Therefore, it is crucial for the South to retain a stronger offensive deterrence to subdue Kim’s desire to stage a provocation. And only the United States has that capacity. South Korea’s Kill-Chain and the Korea Air Missile Defense System (KAMD) are scheduled to be completed between 2023 and 2025. Until then, the North will arm itself further with submarine-launched ballistic missiles and replace its diesel-powered submarines with nuclear submarines. That will create a fatal weakness in our strategies.

A nuclear submarine is capable of sailing a long distance underwater at high speed. Thrilled by the successful launch of a submarine-launched ballistic missile on Aug. 24, Kim Jong-un ordered the military to develop a nuclear submarine by 2018. We must prepare for the day when the North’s nuclear submarine will carry nuclear warheads and reach not only our waters but also the coastal area of the United States. A North Korean nuclear submarine with ballistic missiles can also launch fatal nuclear retaliation at the South and the United States even after North Korean territory is reduced to ashes.

We cannot rely on the Terminal High Altitude Area Defense (Thaad), KAMD and Kill Chain. For the next five to 10 years, we must rely on U.S. strategic deterrence while rushing to build nuclear-powered submarines. The plan to build nine additional diesel submarines by 2030 should be sharply curtailed.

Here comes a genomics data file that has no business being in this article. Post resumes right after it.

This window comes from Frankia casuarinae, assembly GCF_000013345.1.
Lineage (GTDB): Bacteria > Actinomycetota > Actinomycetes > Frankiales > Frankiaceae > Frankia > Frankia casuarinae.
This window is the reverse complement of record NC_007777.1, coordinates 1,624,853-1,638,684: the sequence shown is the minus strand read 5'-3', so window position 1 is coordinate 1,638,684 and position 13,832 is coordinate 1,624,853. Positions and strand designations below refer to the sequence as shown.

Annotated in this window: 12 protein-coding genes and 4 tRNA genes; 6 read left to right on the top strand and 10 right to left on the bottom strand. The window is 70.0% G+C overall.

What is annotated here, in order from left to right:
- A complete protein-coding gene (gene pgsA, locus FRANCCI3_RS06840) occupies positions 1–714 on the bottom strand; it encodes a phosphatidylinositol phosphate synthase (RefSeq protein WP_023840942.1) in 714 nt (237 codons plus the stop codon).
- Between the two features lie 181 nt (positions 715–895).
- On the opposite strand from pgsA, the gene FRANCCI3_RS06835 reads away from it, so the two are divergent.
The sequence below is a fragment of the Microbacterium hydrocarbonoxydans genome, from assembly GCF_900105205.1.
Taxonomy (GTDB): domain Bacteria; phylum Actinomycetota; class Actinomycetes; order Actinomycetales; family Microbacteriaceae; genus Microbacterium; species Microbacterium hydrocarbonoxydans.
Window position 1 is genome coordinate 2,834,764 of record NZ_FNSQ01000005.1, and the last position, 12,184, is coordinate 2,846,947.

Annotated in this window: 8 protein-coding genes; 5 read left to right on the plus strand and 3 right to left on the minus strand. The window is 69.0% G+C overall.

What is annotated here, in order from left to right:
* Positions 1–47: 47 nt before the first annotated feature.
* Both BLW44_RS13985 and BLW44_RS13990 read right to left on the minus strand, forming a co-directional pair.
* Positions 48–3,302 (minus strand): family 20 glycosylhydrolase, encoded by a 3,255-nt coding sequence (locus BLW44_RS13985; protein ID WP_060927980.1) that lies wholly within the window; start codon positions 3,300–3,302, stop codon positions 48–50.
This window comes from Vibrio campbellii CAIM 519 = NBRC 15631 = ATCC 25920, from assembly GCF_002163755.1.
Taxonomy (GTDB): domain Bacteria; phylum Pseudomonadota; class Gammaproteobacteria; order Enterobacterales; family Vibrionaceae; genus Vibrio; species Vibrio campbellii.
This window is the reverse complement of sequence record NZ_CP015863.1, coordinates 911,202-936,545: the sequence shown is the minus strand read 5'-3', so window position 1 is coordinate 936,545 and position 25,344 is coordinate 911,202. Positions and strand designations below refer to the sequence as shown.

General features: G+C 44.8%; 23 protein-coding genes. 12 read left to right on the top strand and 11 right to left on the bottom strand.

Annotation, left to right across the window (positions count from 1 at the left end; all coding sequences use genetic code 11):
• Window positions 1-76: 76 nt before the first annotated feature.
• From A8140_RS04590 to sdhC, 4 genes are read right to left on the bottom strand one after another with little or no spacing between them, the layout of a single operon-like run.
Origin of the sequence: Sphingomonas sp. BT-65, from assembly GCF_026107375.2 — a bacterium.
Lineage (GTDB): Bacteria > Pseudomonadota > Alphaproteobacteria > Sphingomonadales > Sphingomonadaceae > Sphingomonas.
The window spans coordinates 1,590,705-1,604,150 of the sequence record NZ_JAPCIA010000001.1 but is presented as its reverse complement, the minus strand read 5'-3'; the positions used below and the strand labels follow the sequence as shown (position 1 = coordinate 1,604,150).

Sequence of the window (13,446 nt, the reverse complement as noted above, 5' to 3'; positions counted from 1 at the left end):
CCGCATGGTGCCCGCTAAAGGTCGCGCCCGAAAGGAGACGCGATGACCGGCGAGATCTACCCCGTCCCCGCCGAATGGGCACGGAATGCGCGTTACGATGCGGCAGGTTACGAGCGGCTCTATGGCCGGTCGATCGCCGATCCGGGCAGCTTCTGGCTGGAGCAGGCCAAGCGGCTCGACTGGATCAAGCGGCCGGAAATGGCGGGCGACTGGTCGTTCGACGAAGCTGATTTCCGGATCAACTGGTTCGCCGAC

As opposed to a common misunderstanding, a nuclear-powered submarine is not a nuclear weapon. Nuclear refers to its fuel source, not its armaments. But there are obstacles we must overcome to build one.

First is the expense. While building nine 3,000-ton diesel-powered submarines costs 7.2 trillion won ($6.52 billion), a single nuclear-powered submarine costs 1.5 trillion won. In other words, four nuclear-powered submarines will cost a total of 6 trillion won.

The second obstacle is U.S. opposition. The Korea-U.S. nuclear cooperation treaty requires Seoul to obtain Washington’s permission for the use of atomic substances handed over by the United States. It prohibits the South from enriching uranium over 20 percent. But low enrichment of uranium below the level of 20 percent can be used to fuel a nuclear-submarine.

We have the shipbuilding and nuclear technologies to build a nuclear-powered submarine. Low-enriched uranium can be purchased freely on the international market.

If the U.S. still opposes, we should respond that we must have a nuclear-powered submarine for self-defense by pointing to the North’s nuclear and missile developments. “If you want to oppose our plan to have nuclear submarines, you should deploy nuclear submarines with nuclear warheads to the East Sea to aim at the North,” we must say. “You also should allow our crew to board the submarines to share your strategy and information.”

We must say confidently, “Top military brass and elite diplomats, you are not the pawns of the U.S. military-industrial complex and the U.S. defense and state departments. You are the pawns of the people of the Republic of Korea.”

JoongAng Ilbo, Sept. 20, Page 35


*The author is a senior columnist of the JoongAng Ilbo.

Kim Young-hie